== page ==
Use the broadcast security provided by the WME software. This will prevent denial of service attacks and keep unwanted intruders from redistributing the signal directly from the encoder.
Once the sound card is installed, the Windows Media Encoder is downloaded and it is possible for a Windows Media Sever to access the webcasting PC, you are port ready. Port refers to the HTTP port that is opened to allow the Media Server to pull the signal. The HTTP port default value is 8080, but you can designate your own port numbering strategy just as easily.
My number one rule of streaming on the Internet is if you don't care what the stream sounds like, don't bother. No one listens to a poor sounding Internet stream unless there is a disaster in his home community and that poor-sounding stream is the only way he can hear what's happening to loved ones or his own property. Strive for listener enjoyment and don't rush to the Internet just to be able to say that a webcast is on the Internet. Some listeners will stay with a station when they are driving on the fringe of a broadcast area, but there is no fringe area on the Internet. Low-fidelity laptop and desktop systems already have a strike against them. Don't let the streaming webcast quality drive listeners away from the station entirely.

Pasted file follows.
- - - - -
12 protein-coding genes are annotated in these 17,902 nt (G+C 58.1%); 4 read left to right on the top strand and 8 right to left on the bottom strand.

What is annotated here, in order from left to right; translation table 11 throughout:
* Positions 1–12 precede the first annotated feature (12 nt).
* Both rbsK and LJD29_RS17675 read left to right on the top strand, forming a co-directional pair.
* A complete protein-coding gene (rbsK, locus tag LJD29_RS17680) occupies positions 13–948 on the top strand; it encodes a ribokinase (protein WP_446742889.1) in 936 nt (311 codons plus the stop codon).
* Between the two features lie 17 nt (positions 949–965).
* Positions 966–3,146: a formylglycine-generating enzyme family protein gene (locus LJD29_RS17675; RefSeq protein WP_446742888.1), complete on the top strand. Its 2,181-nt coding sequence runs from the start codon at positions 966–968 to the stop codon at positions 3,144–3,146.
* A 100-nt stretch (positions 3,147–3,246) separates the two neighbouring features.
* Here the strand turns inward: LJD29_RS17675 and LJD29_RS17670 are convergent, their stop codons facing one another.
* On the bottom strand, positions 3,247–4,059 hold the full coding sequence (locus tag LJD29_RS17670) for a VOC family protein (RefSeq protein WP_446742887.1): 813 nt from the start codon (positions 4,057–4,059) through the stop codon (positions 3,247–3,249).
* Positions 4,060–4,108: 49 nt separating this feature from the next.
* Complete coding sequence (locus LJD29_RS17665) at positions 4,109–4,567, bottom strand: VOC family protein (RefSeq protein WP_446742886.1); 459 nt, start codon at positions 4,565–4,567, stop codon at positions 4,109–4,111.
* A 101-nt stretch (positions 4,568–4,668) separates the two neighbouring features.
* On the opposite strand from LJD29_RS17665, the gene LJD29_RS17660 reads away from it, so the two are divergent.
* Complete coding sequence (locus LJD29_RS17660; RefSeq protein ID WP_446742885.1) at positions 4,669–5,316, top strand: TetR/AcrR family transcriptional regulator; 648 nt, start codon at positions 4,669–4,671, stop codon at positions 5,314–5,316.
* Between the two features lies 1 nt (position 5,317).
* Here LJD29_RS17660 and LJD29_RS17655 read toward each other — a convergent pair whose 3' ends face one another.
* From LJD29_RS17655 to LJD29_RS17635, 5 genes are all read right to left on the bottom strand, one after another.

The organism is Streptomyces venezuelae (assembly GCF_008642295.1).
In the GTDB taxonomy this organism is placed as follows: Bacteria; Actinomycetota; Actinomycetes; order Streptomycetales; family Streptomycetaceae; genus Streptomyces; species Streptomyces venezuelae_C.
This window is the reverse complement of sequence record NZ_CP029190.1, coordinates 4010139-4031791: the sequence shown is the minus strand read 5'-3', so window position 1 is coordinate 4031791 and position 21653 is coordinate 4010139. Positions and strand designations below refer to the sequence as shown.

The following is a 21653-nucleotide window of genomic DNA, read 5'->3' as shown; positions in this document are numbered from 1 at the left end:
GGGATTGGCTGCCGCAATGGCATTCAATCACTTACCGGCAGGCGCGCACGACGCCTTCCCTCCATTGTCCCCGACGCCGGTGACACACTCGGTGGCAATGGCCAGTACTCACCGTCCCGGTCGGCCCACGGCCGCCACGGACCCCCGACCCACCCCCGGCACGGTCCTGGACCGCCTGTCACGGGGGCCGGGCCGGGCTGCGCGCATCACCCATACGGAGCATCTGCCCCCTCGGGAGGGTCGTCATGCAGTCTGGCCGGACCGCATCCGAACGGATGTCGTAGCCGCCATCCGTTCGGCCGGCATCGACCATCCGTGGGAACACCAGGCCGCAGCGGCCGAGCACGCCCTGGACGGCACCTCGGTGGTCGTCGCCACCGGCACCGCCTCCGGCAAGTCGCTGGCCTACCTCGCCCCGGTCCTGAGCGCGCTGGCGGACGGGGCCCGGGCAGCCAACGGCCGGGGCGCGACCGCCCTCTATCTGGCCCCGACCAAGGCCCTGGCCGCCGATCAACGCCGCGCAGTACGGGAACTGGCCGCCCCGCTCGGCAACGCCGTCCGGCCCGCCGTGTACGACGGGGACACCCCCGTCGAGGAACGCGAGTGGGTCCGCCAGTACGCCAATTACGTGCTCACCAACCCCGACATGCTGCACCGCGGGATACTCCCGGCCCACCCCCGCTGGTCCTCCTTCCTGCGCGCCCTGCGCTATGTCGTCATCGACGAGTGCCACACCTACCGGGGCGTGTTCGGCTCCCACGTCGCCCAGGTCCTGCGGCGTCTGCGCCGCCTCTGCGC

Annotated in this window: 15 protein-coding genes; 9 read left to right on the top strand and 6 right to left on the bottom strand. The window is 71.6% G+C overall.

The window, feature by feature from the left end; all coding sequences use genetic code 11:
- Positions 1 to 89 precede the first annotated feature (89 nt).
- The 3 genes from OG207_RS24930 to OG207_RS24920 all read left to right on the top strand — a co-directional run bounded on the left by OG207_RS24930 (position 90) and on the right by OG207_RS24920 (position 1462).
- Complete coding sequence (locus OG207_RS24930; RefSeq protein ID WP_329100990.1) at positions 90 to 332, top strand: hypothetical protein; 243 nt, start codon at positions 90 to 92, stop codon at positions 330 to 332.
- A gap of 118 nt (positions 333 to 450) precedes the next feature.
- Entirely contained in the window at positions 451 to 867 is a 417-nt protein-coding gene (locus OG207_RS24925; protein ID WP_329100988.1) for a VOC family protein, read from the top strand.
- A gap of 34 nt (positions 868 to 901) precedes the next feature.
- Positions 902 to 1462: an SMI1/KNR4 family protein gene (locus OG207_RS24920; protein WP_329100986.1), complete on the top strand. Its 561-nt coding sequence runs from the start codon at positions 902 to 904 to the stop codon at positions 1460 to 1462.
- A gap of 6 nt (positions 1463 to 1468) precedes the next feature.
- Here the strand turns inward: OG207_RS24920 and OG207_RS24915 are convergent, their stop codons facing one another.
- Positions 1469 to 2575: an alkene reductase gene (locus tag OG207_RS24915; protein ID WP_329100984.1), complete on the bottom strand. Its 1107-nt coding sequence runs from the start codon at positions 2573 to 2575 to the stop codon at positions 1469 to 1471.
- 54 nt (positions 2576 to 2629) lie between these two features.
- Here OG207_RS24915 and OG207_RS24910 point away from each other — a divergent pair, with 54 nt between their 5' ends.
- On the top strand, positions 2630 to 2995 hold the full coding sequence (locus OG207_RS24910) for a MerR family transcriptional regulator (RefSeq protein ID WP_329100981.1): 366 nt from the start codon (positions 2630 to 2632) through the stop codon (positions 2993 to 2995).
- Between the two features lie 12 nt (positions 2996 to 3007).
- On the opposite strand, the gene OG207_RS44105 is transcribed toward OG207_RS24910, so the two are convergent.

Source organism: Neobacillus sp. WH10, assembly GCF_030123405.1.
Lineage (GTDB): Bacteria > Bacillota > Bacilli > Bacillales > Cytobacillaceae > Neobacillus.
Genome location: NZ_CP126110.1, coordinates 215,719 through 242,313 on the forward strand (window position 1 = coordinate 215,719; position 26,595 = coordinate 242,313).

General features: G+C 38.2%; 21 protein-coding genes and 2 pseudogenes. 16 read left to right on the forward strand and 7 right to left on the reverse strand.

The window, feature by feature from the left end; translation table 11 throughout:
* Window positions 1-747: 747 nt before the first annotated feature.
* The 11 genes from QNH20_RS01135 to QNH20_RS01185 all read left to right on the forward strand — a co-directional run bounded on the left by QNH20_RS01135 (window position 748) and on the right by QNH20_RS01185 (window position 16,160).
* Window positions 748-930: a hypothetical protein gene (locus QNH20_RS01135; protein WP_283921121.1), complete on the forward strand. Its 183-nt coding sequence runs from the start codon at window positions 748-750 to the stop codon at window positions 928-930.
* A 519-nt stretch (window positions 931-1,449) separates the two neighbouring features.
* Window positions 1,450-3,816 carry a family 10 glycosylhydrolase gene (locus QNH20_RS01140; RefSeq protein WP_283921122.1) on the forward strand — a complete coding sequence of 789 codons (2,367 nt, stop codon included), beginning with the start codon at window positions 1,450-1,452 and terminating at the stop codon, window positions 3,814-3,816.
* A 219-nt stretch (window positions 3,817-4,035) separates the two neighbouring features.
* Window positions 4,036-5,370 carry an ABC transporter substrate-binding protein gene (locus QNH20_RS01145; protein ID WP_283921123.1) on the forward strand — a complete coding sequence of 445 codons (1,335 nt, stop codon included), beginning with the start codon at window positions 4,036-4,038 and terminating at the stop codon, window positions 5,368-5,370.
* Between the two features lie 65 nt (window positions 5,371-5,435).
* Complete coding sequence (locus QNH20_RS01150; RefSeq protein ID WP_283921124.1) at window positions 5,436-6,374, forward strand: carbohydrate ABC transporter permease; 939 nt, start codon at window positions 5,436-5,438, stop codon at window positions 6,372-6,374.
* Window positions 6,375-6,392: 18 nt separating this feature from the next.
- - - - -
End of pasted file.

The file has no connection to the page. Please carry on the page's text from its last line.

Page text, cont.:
Internet Service Providers come in various sizes and quality of service. There is a noticeable difference in the bandwidth and stability of connections so don't think one is just as good as the other. Going cheap is not prudent when it comes to the stream to the Windows Media Server. The station's connection to the server needs to be 5×5. You cannot control how the listener connects to the webcast, but you should make every effort to make the best decision when it comes to the station's only path to the Internet. If the stream to the media server goes down, everyone listening to the webcast goes down with it. Fast and stable are the two words I use to describe the most important aspects of an ISP. Of course, cost is another important element in the decision. It might be hard to justify a $300-per-month T-1 line vs. $26.95 per month for a DSL Internet connection.